In the present study, the pathologists in the intervention arm obtained an overview of eligible patients only once a month. It is expected that the MSI analysis would be applied even more often, when the pathologist would get a pop-up with the possibility to initiate MSI testing at the moment of authorising the pathology report.

The surgeon-directed intervention led to 74% referrals of patients with an MSI-positive tumour. This was not significantly larger than in the control group (64%) probably because of small numbers. It is plausible that a referral rate of 74% is fairly optimal because not all patients with an MSI-positive tumour are capable or willing to receive genetic counselling at the time colorectal cancer is diagnosed and treated. Our results are in line with previous data showing that 78% of patients with CRC would accept genetic counselling shortly after diagnosis [26].

Based on the Bethesda criteria, originally four MIPA criteria have been defined. However, only two of these criteria appeared to be fulfilled within our study. Therefore, we suggest restricting the MIPA criteria to the following two criteria: (1) CRC diagnosed before age 50 and (2) second CRC before age 70.

A limitation of the study is that the patient’s visit to a cancer genetics clinic for genetic counselling was measured until 6 months after the CRC diagnosis of the last patient. It is possible that more patients will receive genetic counselling in the near future. However, as it is unlikely that this effect differs between the two groups, this will not affect the conclusion that the intervention leads to a higher rate of adherence to the guideline.

Our findings indicate that a surprisingly simple and cheap electronic patient inclusion reminder system for medical specialists is effective for adherence to a complex multidisciplinary procedure for recognition of Lynch syndrome. The implications for health care can be substantially and are of course not restricted to patients at risk for Lynch syndrome. Our approach can serve as a model for implementation of guidelines in other hereditary diseases.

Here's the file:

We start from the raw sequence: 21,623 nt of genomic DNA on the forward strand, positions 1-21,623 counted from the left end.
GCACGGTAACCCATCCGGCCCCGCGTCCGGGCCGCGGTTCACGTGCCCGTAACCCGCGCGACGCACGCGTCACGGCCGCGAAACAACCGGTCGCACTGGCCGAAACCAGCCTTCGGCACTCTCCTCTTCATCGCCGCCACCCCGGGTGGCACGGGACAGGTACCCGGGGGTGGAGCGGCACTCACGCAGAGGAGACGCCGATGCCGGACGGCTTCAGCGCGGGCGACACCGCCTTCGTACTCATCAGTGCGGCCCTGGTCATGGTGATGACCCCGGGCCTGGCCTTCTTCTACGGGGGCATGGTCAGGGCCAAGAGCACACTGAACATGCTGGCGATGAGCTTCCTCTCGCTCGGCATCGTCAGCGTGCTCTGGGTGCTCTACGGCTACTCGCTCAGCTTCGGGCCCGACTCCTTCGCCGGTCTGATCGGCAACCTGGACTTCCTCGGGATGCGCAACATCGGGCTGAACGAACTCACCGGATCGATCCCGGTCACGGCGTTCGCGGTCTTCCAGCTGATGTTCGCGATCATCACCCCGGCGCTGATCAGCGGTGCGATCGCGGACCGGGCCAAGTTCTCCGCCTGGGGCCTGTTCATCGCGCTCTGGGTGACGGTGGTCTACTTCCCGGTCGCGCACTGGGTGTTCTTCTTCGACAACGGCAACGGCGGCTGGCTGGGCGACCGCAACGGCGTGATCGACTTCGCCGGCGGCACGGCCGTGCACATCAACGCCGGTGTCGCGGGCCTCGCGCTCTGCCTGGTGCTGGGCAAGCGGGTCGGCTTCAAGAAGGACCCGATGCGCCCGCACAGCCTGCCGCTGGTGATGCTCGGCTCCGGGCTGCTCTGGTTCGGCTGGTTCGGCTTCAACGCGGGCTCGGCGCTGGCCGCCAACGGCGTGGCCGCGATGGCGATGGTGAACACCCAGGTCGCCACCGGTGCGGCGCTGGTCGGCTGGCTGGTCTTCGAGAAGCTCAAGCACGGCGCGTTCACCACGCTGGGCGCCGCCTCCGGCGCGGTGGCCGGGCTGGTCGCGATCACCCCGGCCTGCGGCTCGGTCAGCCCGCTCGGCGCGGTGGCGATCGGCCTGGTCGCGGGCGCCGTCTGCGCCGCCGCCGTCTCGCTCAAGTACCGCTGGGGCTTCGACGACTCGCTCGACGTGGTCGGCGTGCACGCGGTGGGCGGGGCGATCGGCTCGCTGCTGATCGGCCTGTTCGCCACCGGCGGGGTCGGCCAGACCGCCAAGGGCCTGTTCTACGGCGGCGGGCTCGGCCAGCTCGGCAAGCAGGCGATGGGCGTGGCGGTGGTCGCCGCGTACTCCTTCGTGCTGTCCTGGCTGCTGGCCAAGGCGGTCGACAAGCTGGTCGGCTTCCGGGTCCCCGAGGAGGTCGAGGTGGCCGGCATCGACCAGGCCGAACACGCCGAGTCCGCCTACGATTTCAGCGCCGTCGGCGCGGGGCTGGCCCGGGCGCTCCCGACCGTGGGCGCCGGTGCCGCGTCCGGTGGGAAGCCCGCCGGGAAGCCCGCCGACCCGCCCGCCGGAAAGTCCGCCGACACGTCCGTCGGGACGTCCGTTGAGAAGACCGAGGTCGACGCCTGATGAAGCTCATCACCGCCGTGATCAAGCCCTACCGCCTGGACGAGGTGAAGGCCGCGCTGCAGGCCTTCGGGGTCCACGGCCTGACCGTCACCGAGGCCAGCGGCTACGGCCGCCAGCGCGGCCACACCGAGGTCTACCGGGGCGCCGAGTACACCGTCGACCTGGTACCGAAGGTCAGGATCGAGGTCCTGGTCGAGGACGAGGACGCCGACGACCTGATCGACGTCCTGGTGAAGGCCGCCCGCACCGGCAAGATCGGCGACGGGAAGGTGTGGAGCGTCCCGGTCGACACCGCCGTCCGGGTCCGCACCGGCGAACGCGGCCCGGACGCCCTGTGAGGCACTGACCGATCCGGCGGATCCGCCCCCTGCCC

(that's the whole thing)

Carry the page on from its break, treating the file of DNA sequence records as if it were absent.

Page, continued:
The following pathology laboratories and Dutch hospitals are kindly thanked for their cooperation: Meander Medical Centre Amersfoort, Alysis zorggroep Arnhem, HagaZiekenhuis The Hague, Albert Schweitzer Hospital Dordrecht, Catharina Hospital Eindhoven, Medisch Spectrum Twente Enschede, Elkerliek Hospital Helmond, Medical Centre Leeuwarden, Canisius Wilhelmina Hospital Nijmegen, Medical Centre Rijnmond Zuid Rotterdam, Jeroen Bosch Hospital ‘s-Hertogenbosch and St Elisabeth Hospital Tilburg. The Department of Human Genetics of University Hospital Maastricht, Erasmus MC Rotterdam, University Medical Centre Groningen, University Medical Centre Utrecht and Leiden University Medical Centre are thanked for checking referrals to genetic counselling.

Conflict of interest statement We declare that we have no conflict of interest.

Funding This work was supported by a financial grant from the Netherlands Organisation for Health Research and Development (ZonMW).

Open Access This article is distributed under the terms of the Creative Commons Attribution Noncommercial License which permits any noncommercial use, distribution, and reproduction in any medium, provided the original author(s) and source are credited.


The MIPA study group consists of the authors and individuals from the Radboud University Medical Centre (B. Gordijn, R.P.T.M. Grol, K.M. Landsbergen, M.F. Niermeijer, H.G. Brunner and P. van Duijvendijk en R.P. Akkermans) and from the University Medical Centre Groningen (H. Hollema, J.H. Kleibeuker and R.H. Sijmons).